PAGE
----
The 7 minute film opens with a Silicon Valley CEO-type delivering a product presentation to a live audience a la Steve Jobs. The presentation seems innocuous enough at first—the presenter seems to be unveiling some new drone technology—but takes a dark turn when he demonstrates how these autonomous drones can slaughter humans like cattle by delivering "a shaped explosive" to the skull.The audience eats it up, clapping and laughing along with the CEO as if they hadn't witnessed anything more dangerous than the unveiling of the iPhone X. The CEO goes further, showing videos of the tiny killer drone in action. "Let's watch what happens when the weapons make the decisions," the CEO says, as the bot executes a number of people on the massive screen behind him. "Now trust me, these are all bad guys." What follows is a deeply unsettling portrait of a dystopian world where these small weaponised drones use their onboard technologies—"cameras like you use for your social media apps, facial recognition like you have on your phones!"—to make autonomous decisions about who lives and who dies.

YouTube link

Wolfhag

Tgunner20 Sep 2021 4:33 a.m. PST

Honestly, drones are an excuse to cover a game's lack of "realism". With drones in use by both sides you have players who can pretty much see each other's forces, so you don't have to come up with a limited intelligence or fog of war rules set. In fact, you can pretty much put your toys on the table and battle it out without feeling guilty!

"I know that tank is there because my drones spotted it!"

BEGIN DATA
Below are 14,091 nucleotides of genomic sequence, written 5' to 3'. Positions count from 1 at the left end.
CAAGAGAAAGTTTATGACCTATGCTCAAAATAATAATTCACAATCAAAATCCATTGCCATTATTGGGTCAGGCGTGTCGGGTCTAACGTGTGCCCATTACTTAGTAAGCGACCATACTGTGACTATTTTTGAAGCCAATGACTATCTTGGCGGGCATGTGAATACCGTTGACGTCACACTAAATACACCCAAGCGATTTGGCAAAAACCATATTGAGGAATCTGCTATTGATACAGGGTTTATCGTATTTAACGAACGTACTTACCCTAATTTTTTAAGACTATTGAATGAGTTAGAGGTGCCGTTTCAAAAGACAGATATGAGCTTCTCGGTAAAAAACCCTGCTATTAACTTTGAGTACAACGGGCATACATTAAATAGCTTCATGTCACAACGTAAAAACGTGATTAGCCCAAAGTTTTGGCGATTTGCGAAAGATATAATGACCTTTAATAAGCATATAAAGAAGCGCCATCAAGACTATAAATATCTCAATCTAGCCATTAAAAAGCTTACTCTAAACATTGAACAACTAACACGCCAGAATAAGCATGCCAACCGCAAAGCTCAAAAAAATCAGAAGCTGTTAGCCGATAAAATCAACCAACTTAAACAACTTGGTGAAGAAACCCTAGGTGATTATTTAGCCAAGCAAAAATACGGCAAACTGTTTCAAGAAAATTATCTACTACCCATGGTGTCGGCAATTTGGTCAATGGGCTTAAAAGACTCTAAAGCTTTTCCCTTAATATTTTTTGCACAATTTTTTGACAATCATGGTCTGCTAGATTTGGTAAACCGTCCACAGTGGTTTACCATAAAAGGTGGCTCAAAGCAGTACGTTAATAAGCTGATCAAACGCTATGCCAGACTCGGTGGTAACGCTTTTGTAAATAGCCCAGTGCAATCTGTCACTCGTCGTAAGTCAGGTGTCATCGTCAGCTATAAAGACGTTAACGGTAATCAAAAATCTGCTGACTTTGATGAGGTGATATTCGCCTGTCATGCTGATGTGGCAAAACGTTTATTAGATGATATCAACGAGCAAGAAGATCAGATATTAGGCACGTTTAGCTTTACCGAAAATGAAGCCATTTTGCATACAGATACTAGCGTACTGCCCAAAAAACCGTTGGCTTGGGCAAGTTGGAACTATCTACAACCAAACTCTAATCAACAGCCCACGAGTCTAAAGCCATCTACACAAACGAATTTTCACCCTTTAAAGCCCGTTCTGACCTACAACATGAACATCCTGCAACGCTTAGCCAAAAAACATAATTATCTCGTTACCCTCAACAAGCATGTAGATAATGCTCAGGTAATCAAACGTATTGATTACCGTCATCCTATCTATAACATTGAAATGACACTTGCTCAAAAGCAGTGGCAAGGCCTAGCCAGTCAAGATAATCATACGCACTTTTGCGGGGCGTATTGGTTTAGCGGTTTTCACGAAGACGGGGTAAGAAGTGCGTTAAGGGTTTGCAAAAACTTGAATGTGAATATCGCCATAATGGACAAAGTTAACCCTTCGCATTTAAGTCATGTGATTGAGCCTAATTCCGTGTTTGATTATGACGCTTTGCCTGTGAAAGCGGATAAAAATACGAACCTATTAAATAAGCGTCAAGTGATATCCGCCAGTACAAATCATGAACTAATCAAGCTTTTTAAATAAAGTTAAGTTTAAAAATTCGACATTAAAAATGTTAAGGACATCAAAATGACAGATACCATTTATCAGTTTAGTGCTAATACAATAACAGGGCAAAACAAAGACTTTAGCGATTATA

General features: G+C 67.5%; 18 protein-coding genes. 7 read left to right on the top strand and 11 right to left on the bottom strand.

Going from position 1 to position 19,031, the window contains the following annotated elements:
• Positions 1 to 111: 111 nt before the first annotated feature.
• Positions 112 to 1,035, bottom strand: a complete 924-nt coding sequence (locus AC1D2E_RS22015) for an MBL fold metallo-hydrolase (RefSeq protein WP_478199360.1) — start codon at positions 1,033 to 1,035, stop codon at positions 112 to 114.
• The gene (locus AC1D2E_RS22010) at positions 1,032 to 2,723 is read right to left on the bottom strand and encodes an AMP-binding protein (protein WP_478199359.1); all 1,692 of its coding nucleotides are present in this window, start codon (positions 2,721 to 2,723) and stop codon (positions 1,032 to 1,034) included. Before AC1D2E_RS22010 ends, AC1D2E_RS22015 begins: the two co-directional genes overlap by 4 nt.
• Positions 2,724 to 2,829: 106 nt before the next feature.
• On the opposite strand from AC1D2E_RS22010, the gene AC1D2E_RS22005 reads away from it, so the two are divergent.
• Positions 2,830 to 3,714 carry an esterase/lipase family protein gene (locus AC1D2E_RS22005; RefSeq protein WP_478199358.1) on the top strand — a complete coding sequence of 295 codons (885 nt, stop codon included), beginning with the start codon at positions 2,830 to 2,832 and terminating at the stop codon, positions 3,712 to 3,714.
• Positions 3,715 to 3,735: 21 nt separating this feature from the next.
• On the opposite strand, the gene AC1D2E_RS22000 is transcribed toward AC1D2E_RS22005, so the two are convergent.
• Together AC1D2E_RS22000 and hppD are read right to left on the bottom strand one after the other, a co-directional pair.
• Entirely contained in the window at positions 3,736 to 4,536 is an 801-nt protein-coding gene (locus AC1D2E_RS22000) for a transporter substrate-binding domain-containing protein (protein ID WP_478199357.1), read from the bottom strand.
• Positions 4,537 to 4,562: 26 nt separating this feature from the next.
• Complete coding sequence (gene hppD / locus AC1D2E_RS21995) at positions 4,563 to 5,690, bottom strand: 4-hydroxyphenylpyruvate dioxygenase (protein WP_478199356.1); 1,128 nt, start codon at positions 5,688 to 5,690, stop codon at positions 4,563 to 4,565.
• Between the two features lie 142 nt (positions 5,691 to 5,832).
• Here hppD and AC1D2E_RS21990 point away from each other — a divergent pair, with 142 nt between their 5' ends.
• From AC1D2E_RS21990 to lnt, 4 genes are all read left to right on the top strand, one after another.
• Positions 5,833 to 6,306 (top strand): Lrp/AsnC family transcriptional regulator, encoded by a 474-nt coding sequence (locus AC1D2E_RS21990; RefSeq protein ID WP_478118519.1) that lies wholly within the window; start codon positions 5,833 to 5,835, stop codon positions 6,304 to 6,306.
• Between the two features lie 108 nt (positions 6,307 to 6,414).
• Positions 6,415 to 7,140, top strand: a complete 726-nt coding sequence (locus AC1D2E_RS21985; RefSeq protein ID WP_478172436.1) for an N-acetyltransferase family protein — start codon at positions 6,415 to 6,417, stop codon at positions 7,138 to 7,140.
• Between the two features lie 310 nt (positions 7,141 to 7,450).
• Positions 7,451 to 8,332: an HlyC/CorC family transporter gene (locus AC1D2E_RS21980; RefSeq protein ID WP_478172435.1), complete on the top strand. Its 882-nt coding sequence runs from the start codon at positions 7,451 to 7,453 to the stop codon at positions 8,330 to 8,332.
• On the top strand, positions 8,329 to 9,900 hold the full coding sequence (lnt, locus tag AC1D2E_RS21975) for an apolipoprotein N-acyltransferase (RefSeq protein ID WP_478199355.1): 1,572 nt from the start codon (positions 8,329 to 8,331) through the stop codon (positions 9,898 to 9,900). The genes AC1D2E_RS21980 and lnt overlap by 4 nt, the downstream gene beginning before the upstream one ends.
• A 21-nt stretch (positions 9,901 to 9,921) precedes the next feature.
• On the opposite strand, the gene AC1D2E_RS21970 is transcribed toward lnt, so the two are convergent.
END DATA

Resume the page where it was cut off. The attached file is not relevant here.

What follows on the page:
Toss in a few random "off-board" missile strikes and you're actually simulating ultra-modern warfare! Also, you can have a couple of hidden units using say Flames of War's ambush mechanics too to cover the occasional unit that the other side's drones miss.

So I look at drones as a bonus really, and not something that makes the game boring.

Covert Walrus17 Oct 2021 4:34 p.m. PST

Wakenney said -

"But if the USA can win every conflict by dropping nukes, then there is no reason to move my little painted dolls around a board. We just launch ICBMs turn one and retire to our drinks."

But that's not how it went. For anyone doing semi-modern gaming, we all just avoided any phase of combat where dropping the bomb was a factor. Either ignore it completely or account for it in campaign play but not on the table during the game.

Exactly the situation is several notable Cold War era SF stories – "The Quaker Cannon" by Kornbluth and Pohl, most notably. In that, the bases are prepared for atomic attack ("Most of the active Fort, its offices, medical sections, armor battalions and technical facilities were deep underground, while only the boot camp's facilities were on the surface. Recruits were routinely kidded that if the Yuties ever hit the place with a hydrogen bomb, all they would be a thin layer of charcoal while the Camp's actual operations would not be affected one iota" ) but to the puzzlement of new recruits, only a few nuclear strikes had ever occurred in hostilities, mostly to halt large troop operations as an adjunct to building up conventional forces in an area.
But even so, there were interesting items in that sort of a future war – This same camp had ". . . among the basic walls and perimeter fences, also hid pop-up bunkers with everything from heavy machine-guns to 155mm AT cannons all self-directed. and helicopter sentries (sic) patrolling the perimeter." Replace the latter with armed Drones it solidly depicts what we are currently moving towards.